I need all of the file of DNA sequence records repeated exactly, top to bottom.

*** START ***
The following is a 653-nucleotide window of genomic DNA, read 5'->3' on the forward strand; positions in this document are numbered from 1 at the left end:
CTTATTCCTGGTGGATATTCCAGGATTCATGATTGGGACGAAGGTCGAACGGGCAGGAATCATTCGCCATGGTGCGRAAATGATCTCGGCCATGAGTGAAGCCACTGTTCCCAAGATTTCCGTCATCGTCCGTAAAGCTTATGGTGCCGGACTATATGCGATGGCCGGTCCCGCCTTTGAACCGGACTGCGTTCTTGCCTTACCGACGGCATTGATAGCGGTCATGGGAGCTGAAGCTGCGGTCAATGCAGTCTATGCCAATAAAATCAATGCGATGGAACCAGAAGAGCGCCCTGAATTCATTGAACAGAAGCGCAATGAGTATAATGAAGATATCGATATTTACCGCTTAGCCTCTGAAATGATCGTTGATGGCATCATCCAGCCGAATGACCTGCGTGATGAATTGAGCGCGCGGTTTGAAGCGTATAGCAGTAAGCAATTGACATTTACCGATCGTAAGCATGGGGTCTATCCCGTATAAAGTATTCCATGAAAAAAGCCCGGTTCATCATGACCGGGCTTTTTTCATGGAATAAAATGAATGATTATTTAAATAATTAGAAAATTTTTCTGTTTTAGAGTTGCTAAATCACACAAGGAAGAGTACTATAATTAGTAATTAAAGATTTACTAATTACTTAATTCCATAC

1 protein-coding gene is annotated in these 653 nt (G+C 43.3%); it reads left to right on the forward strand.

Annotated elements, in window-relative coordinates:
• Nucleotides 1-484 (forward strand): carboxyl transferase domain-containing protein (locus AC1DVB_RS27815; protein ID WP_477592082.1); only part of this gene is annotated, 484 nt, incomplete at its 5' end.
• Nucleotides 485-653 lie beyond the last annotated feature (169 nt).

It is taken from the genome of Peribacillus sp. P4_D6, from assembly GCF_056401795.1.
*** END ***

The following is a 653-nucleotide window of genomic DNA, read 5'->3' on the forward strand; positions in this document are numbered from 1 at the left end:
CTTATTCCTGGTGGATATTCCAGGATTCATGATTGGGACGAAGGTCGAACGGGCAGGAATCATTCGCCATGGTGCGRAAATGATCTCGGCCATGAGTGAAGCCACTGTTCCCAAGATTTCCGTCATCGTCCGTAAAGCTTATGGTGCCGGACTATATGCGATGGCCGGTCCCGCCTTTGAACCGGACTGCGTTCTTGCCTTACCGACGGCATTGATAGCGGTCATGGGAGCTGAAGCTGCGGTCAATGCAGTCTATGCCAATAAAATCAATGCGATGGAACCAGAAGAGCGCCCTGAATTCATTGAACAGAAGCGCAATGAGTATAATGAAGATATCGATATTTACCGCTTAGCCTCTGAAATGATCGTTGATGGCATCATCCAGCCGAATGACCTGCGTGATGAATTGAGCGCGCGGTTTGAAGCGTATAGCAGTAAGCAATTGACATTTACCGATCGTAAGCATGGGGTCTATCCCGTATAAAGTATTCCATGAAAAAAGCCCGGTTCATCATGACCGGGCTTTTTTCATGGAATAAAATGAATGATTATTTAAATAATTAGAAAATTTTTCTGTTTTAGAGTTGCTAAATCACACAAGGAAGAGTACTATAATTAGTAATTAAAGATTTACTAATTACTTAATTCCATAC

1 protein-coding gene is annotated in these 653 nt (G+C 43.3%); it reads left to right on the forward strand.

Annotated elements, in window-relative coordinates:
• Nucleotides 1-484 (forward strand): carboxyl transferase domain-containing protein (locus AC1DVB_RS27815; protein ID WP_477592082.1); only part of this gene is annotated, 484 nt, incomplete at its 5' end.
• Nucleotides 485-653 lie beyond the last annotated feature (169 nt).

It is taken from the genome of Peribacillus sp. P4_D6, from assembly GCF_056401795.1.